3 out of 4 stars
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As a child, Siobhan knew that the little green dragon statue in her grandmother’s garden was different from the others. When that dragon came to life and spoke to her, she was not surprised. Years of therapy, drugs, and counselors could not change Siobhan’s conviction that the dragon was real. As an adult, she returns to that garden after inheriting her grandparents’ home. Upon arriving, she sets off a series of events that place her squarely in the middle of a supernatural conflict that could spell doom for all of humanity.
Erika Gardner’s light tone in The Dragon in the Garden makes for an enjoyable read. Her sense of humor pops up regularly, reminding readers to enjoy the journey. She effortlessly weaves together elements from various myths and religions into an enjoyable tale. In many ways, her writing reminds me of the Supernatural television series. Even though the fate of humanity hangs in the balance, characters can still find reasons to laugh and enjoy life.
Many of my favorite books find a way to balance humor, suspense, romance, action, and drama. While Gardner does a largely good job of balancing these elements in her book, I think the romance element might have been the weakest of them. Romantic relationships had a tendency to simply appear instead of developing more organically in the book. Once that romantic involvement became clear, though, Gardner handled the emotions and concerns inherent in a relationship well. Conveying a romantic relationship through suspenseful action sequences can be difficult, and Gardner showed she could mix these elements with a dash of humor to create a delightful story.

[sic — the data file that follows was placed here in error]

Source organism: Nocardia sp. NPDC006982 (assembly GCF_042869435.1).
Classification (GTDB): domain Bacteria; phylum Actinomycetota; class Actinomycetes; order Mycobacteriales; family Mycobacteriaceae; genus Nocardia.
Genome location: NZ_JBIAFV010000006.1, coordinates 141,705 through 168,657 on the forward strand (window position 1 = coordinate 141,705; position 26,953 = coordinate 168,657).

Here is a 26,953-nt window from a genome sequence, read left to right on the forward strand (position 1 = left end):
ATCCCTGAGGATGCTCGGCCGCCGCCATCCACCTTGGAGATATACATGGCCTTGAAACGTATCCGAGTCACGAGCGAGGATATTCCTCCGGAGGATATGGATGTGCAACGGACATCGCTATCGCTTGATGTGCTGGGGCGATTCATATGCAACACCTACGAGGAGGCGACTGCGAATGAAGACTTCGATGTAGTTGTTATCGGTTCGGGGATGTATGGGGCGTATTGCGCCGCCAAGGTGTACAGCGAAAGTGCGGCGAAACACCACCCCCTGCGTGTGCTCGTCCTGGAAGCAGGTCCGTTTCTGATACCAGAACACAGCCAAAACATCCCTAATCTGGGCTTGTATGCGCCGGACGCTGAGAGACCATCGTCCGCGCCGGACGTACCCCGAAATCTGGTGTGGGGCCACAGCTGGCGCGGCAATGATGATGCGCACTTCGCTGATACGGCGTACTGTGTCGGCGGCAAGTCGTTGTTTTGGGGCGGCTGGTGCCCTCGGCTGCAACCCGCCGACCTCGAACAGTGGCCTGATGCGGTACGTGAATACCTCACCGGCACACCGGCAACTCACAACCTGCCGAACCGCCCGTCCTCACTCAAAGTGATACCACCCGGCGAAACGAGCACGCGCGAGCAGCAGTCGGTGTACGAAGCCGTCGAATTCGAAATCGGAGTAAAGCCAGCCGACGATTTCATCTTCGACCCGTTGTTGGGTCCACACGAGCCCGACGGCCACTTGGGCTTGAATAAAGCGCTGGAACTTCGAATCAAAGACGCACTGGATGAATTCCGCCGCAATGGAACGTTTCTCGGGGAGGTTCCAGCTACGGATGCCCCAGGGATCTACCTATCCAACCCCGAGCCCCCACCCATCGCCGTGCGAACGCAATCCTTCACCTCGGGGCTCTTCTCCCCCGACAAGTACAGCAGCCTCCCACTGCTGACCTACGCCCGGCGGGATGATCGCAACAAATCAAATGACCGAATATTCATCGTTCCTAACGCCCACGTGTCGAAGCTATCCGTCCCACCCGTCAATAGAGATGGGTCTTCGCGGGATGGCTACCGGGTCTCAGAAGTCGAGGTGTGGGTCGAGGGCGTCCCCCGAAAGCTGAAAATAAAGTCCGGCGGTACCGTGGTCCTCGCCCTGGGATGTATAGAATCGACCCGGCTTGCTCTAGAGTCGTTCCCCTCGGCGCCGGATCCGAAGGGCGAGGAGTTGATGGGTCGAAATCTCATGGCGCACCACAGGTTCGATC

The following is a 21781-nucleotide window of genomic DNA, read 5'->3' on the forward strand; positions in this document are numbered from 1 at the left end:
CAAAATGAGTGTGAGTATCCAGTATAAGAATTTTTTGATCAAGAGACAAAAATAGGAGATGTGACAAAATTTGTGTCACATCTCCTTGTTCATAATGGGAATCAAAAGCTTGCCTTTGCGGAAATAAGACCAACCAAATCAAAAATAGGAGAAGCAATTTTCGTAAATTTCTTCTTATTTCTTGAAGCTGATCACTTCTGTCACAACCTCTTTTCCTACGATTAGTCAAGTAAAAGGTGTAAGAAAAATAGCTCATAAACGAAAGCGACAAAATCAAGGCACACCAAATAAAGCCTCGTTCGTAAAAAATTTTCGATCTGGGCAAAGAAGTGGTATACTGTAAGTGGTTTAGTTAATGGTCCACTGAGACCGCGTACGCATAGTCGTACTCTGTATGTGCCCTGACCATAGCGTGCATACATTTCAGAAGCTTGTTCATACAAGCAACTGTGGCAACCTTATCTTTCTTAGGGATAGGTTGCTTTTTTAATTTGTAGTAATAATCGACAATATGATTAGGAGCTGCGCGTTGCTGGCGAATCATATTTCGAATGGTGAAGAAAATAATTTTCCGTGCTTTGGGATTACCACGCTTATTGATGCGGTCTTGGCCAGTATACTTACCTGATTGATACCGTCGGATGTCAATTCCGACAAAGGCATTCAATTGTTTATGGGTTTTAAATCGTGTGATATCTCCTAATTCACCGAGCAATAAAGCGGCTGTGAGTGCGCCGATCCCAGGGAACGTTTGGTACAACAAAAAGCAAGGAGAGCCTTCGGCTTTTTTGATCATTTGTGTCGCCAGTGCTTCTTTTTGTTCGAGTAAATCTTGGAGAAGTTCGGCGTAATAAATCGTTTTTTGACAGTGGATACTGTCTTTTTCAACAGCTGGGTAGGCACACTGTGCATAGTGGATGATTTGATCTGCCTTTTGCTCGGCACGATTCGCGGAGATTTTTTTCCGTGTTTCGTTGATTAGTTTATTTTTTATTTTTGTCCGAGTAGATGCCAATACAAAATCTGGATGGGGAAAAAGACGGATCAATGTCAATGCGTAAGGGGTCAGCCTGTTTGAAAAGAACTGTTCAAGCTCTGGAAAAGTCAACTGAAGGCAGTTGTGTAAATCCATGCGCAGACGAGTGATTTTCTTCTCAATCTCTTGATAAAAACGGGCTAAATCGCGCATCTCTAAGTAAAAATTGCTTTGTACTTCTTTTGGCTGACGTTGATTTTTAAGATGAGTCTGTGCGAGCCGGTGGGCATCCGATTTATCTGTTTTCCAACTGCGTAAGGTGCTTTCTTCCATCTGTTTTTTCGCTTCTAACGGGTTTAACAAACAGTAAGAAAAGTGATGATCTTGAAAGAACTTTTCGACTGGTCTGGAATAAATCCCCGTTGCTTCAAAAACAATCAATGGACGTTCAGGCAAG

I thoroughly enjoyed Gardner’s writing style, but the book could use another pass on the editing. After identifying a number of errors with misplaced commas and a few with missing words, I must deduct a star from the rating. This is truly a shame because her style, characters, and plot are so enjoyable that she would have received the full four stars had the editing been cleaner. In fact, her writing style had me so engaged that I had to keep reminding myself to look for errors. Fortunately, the errors I discovered are minor, so a casual reader may not even notice most of them.
Gardner’s novel earns a strong 3 out of 4 stars. With an engaging writing style, strong plot, and entertaining characters, she has crafted a thoroughly enjoyable novel. Cleaning up the grammatical issues could easily take this book to the 4-star territory. Fans of modern fantasy, especially the Supernatural series, are sure to enjoy this novel.
The Dragon In The Garden
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